When we fertilize our lawns, we think of spring as the best time to perform this task. Fall does not seem like a likely time since the growing world is slowing down and plants are getting ready to go dormant. However, fertilizing your lawn in fall is actually one of the best things you can do to help your grass stay healthy.
During autumn, plants are busy trying to store up food to get through the cold temperatures of winter. Fertilizing your lawn in fall boosts their storage potential and makes it more likely that your grass will survive until spring. You want to perform this before it really gets too cold, however, so perform this task by November 30th each year.
As always, a good test to perform before you do any fertilizing is an assessment of the nutrient levels that are currently found in the soil. Adding too much is wasteful and can even potentially harm your plants. You can buy a simple test at your local garden center or nursery. For more detailed results, you can send off a sample to a testing laboratory like Cornell Nutrient Analysis Laboratory or your local cooperative extension service.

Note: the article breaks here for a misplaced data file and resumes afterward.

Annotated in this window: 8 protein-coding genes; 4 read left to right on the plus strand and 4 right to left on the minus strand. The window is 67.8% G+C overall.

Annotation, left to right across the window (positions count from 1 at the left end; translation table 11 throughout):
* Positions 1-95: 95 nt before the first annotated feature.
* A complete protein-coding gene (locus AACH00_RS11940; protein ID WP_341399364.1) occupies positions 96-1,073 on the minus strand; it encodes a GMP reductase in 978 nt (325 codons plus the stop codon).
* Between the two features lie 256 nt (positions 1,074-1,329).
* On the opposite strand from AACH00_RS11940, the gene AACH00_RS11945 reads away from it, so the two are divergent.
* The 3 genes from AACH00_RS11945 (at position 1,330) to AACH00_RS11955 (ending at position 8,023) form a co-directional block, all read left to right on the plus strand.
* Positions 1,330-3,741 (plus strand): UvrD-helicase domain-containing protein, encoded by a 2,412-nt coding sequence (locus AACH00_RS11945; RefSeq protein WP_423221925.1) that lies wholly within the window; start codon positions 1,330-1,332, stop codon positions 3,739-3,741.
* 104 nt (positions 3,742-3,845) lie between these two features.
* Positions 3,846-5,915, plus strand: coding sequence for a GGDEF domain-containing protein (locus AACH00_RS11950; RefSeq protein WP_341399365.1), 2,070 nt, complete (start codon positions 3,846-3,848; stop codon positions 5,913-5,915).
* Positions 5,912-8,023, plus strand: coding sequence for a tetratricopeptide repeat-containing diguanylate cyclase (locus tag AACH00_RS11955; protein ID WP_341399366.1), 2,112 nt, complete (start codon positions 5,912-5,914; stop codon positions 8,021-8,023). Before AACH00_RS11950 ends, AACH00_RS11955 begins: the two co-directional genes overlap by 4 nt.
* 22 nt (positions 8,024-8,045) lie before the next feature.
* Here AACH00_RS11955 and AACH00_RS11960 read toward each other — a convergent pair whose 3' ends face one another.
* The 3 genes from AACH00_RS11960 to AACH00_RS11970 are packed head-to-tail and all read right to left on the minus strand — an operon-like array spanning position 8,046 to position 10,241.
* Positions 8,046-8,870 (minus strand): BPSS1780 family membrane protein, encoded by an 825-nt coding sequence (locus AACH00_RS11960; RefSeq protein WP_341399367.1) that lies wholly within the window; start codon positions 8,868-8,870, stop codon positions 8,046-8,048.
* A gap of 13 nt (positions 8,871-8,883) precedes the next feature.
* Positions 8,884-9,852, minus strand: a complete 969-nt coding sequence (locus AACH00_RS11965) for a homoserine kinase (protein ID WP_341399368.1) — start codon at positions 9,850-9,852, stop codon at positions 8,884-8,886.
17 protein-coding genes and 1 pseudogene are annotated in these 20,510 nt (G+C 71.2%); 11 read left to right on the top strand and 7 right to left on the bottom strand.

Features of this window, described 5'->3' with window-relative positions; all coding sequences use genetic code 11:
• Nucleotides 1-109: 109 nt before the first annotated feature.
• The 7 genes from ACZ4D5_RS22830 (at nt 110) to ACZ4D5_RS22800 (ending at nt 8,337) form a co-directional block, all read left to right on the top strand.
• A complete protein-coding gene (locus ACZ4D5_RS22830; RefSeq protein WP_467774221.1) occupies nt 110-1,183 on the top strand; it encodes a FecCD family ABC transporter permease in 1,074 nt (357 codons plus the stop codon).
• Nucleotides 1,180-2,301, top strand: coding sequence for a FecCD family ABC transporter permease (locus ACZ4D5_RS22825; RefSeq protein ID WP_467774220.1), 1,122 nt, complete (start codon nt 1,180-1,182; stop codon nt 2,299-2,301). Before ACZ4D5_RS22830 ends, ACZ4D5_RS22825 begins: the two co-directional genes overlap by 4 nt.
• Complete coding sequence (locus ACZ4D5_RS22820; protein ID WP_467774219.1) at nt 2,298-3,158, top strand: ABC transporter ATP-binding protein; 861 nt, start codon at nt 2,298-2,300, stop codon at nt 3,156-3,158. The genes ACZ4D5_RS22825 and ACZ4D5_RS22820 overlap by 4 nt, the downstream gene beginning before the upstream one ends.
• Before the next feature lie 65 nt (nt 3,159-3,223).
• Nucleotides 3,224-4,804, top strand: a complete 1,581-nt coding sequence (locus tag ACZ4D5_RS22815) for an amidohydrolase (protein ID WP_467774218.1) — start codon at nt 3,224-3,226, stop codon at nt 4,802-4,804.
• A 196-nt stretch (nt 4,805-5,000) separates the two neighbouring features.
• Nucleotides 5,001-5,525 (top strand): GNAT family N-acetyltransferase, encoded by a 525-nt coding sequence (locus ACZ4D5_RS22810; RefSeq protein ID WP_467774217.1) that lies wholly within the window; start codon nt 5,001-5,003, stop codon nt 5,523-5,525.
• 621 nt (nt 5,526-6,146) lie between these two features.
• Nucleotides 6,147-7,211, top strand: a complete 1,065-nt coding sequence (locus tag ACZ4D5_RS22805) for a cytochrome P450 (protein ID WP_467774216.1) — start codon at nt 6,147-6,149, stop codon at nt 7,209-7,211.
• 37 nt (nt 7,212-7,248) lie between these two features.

As Cornell University advises, you should use “1 pound of nitrogen per 1,000 square feet. (1 lb. N/1,000 ft.2). Use a fertilizer that is about 70 percent slow-release nitrogen” Once you have applied the nutrients, water your lawn so that the fertilizer can travel down into the soil.
As always, feel free to give us a call if you would like us to do your fall lawn fertilization this year.
Image by shaire productions via Flickr Creative Commons Attribution License